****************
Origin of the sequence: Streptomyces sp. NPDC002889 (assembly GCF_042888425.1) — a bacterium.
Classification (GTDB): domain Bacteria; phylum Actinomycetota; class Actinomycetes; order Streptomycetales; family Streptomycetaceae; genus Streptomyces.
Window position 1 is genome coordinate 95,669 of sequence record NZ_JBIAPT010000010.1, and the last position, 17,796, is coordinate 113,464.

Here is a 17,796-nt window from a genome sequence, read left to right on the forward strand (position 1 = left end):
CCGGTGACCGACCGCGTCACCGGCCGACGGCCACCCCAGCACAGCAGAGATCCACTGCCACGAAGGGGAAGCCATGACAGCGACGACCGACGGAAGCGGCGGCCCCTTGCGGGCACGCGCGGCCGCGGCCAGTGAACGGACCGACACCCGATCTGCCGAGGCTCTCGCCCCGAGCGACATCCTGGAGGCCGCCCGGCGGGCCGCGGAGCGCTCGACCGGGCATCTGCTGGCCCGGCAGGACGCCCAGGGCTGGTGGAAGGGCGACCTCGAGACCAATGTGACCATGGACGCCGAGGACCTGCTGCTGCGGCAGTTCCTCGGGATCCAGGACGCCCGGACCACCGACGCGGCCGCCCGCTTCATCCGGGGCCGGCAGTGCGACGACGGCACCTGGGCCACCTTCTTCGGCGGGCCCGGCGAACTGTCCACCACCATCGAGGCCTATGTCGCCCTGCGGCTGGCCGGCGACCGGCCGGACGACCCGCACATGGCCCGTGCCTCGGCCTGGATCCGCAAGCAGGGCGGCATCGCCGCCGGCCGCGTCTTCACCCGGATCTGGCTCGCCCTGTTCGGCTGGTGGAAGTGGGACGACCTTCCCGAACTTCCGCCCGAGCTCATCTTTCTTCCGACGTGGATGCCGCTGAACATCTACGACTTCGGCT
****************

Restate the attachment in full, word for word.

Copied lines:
Origin of the sequence: Streptomyces sp. NPDC002889 (assembly GCF_042888425.1) — a bacterium.
Classification (GTDB): domain Bacteria; phylum Actinomycetota; class Actinomycetes; order Streptomycetales; family Streptomycetaceae; genus Streptomyces.
Window position 1 is genome coordinate 95,669 of sequence record NZ_JBIAPT010000010.1, and the last position, 17,796, is coordinate 113,464.

Here is a 17,796-nt window from a genome sequence, read left to right on the forward strand (position 1 = left end):
CCGGTGACCGACCGCGTCACCGGCCGACGGCCACCCCAGCACAGCAGAGATCCACTGCCACGAAGGGGAAGCCATGACAGCGACGACCGACGGAAGCGGCGGCCCCTTGCGGGCACGCGCGGCCGCGGCCAGTGAACGGACCGACACCCGATCTGCCGAGGCTCTCGCCCCGAGCGACATCCTGGAGGCCGCCCGGCGGGCCGCGGAGCGCTCGACCGGGCATCTGCTGGCCCGGCAGGACGCCCAGGGCTGGTGGAAGGGCGACCTCGAGACCAATGTGACCATGGACGCCGAGGACCTGCTGCTGCGGCAGTTCCTCGGGATCCAGGACGCCCGGACCACCGACGCGGCCGCCCGCTTCATCCGGGGCCGGCAGTGCGACGACGGCACCTGGGCCACCTTCTTCGGCGGGCCCGGCGAACTGTCCACCACCATCGAGGCCTATGTCGCCCTGCGGCTGGCCGGCGACCGGCCGGACGACCCGCACATGGCCCGTGCCTCGGCCTGGATCCGCAAGCAGGGCGGCATCGCCGCCGGCCGCGTCTTCACCCGGATCTGGCTCGCCCTGTTCGGCTGGTGGAAGTGGGACGACCTTCCCGAACTTCCGCCCGAGCTCATCTTTCTTCCGACGTGGATGCCGCTGAACATCTACGACTTCGGCT